Should I Buy? – Chrono Trigger

Chrono Trigger is often held to be one of the best Japanese RPG games of all time, and in fact is one of a four part ensemble of games releases on the SNES back in the 90’s to have a legitimate claim for that title. Those games, for any of you interested are Final Fantasy IV & VI and Earthbound.

Chrono Trigger itself was for a long time something of a cult icon. It had a very loyal following despite only ever receiving one sequel and never being released in Europe. A few years ago though, Nintendo seemed to remember that they had another potential goldmine to exploit with a re-release, and now the game’s had a world-wide release on both the Nintendo DS and the Wii’s Virtual Console.

And a damn good thing too, because even in the far flung future of 2011, this game holds its own as fun, engaging, well designed and has a simply gorgeous soundtrack (if you like 16 Bit videogame music, that is). The basic premise is that you play as Crono, a young boy with ridiculous hair and a katana that saves the world from an evil monster alongside a bunch of friends including a princess that he falls in love with. As a side note, if Crono looks like Goku, that’s because the guy who designed the characters for this game was the main designer for Dragonball.

So far so cliché, right? Well, yes. But Chrono Trigger adds a few twists into the bag and is simply so damn charming that I can ignore the straight-faced cliché of it all. For starters, the plot involves time travel between the present day, the Medieval era, the Prehistoric era, the far flung future and the Age of Magic. The characters are similarly varied too, including a genius teen inventor, an anthropomorphic frog knight and a cavewoman who rips apart enemies with her bare fists.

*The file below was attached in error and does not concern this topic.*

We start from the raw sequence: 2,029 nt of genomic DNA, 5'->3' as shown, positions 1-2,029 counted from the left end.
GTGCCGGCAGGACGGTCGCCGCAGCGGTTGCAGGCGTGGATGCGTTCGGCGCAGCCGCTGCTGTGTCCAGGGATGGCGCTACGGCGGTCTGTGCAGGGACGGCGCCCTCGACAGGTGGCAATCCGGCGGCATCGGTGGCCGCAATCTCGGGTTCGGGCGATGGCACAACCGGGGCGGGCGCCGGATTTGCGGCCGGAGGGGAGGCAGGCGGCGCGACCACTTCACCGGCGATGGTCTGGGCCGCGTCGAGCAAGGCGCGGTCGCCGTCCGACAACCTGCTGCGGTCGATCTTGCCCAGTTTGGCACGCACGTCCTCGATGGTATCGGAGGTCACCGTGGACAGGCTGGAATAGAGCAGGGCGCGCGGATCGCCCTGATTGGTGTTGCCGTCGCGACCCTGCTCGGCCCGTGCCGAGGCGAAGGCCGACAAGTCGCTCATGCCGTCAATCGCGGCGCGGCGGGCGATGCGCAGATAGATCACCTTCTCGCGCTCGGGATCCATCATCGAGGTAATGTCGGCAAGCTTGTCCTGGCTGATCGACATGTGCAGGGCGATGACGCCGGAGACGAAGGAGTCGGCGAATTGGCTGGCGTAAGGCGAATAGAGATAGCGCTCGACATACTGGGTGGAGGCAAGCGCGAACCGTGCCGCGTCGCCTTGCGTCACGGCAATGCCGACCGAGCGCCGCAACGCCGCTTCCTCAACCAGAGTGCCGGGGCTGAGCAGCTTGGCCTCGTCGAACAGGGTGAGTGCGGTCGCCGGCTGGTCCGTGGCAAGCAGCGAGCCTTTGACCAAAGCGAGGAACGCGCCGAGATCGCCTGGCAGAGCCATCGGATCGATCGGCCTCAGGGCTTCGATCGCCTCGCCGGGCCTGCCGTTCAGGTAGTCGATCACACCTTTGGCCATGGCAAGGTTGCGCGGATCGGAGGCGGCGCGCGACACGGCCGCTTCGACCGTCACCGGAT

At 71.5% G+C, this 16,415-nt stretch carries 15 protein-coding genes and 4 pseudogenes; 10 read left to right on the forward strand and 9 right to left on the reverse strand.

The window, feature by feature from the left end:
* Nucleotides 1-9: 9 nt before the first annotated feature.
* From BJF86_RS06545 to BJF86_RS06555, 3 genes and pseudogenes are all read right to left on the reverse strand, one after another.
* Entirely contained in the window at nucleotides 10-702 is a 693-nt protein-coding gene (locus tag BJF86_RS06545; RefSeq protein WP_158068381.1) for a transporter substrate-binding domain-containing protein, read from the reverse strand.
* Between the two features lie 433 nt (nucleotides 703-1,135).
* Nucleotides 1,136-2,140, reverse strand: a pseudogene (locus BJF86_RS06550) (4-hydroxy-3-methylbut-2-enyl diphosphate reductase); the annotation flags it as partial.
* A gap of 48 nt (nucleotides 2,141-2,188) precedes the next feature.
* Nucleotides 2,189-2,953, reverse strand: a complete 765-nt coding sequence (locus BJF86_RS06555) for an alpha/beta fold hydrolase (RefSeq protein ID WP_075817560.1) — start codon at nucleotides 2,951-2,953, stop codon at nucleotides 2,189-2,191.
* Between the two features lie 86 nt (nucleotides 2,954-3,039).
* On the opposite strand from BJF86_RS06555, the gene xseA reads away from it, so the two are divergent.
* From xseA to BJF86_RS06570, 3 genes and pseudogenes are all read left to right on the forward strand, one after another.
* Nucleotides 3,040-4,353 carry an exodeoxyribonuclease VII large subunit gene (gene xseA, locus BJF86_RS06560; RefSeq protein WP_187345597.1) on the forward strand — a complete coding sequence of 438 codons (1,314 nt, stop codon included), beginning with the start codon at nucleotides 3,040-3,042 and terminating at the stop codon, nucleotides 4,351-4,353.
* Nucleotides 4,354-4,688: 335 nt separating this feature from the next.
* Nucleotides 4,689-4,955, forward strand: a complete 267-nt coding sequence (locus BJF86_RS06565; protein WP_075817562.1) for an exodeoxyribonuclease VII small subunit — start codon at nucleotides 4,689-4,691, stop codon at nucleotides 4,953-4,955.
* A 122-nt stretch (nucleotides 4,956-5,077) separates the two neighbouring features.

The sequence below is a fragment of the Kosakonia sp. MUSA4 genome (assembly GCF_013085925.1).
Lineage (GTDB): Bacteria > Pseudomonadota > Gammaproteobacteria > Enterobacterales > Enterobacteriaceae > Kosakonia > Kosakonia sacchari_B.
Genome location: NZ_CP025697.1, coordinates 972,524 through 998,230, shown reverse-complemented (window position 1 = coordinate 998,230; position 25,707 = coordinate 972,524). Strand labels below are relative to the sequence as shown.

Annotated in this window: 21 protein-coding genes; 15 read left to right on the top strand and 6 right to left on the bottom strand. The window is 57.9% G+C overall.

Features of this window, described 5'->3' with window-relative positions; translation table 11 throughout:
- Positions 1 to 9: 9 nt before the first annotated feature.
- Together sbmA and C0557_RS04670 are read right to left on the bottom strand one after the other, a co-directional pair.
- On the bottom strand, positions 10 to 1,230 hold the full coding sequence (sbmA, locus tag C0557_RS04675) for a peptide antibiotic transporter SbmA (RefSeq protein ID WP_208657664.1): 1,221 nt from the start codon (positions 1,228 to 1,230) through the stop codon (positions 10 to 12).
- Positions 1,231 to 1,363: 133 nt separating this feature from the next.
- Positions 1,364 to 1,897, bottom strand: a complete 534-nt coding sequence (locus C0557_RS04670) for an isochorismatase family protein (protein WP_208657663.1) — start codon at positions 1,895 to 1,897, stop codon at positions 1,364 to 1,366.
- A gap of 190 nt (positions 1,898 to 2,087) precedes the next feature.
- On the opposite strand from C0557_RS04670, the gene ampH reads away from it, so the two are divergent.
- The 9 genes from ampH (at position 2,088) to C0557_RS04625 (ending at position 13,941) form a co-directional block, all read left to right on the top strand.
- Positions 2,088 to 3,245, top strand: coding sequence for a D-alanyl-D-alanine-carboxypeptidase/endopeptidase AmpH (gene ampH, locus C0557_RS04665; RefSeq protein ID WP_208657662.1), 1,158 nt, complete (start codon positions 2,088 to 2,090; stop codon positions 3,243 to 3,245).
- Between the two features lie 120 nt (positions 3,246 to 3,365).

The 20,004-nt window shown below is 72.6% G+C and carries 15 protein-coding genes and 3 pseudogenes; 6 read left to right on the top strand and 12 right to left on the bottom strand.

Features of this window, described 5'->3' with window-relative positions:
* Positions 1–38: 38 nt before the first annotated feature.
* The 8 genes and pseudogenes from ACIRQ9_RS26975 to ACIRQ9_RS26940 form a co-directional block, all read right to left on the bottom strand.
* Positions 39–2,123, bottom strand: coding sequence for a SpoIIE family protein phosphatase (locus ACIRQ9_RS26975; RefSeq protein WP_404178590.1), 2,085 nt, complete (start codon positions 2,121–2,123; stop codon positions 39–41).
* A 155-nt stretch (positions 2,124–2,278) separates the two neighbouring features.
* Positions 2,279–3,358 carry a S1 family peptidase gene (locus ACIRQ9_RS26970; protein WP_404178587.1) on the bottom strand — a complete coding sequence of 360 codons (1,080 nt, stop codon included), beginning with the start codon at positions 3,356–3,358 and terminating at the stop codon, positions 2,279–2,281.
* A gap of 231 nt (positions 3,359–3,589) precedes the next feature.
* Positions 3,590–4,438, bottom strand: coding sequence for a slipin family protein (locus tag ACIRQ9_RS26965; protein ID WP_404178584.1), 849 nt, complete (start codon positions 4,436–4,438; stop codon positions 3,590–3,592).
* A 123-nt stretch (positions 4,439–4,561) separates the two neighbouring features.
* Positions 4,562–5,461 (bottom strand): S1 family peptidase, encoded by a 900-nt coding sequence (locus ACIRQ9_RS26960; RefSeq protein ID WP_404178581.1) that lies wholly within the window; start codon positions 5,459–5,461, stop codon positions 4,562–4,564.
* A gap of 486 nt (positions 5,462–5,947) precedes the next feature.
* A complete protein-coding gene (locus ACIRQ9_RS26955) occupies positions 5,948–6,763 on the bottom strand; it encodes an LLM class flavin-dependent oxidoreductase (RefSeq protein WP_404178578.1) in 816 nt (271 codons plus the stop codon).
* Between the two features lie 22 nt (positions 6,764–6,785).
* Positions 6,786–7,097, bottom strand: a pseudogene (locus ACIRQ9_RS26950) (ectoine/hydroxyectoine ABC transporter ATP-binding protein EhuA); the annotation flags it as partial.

I could go on about the design and the soundtrack (go on youtube and search for Frog’s theme, it’s amazing!) but that’d make this entry overrun. Instead there’s a few things I want to say about the combat and general challenge curve of the game.

When you enter a battle, you and the enemy spread out over the surrounding area instead of whooshing off to some special screen to stand in lines. This isn’t just visual, special attacks have different properties. Some attack everything in a line, some a circle etc. It’s a nice feature that alleviates some of the monotony of JRPG combat and you can even use it to time your attack for when the enemy moves into just the right spot to deal huge damage to a group of them.

On the challenge front, the game’s difficulty curve has a few nasty spikes but unless you know the kind of tricks you learn from having played this game previously, you should find every boss that right kind of challenging that makes the game an intense but exhilarating challenge.

By the way, getting this on the Virtual Console will get you a straight port of the original SNES classic while the DS version has a new translation and some bonus content, including anime cutscenes, a bonus dungeon and a music archive.

Price: £20 (CEX)

900 Nintendo Points (Virtual Console)


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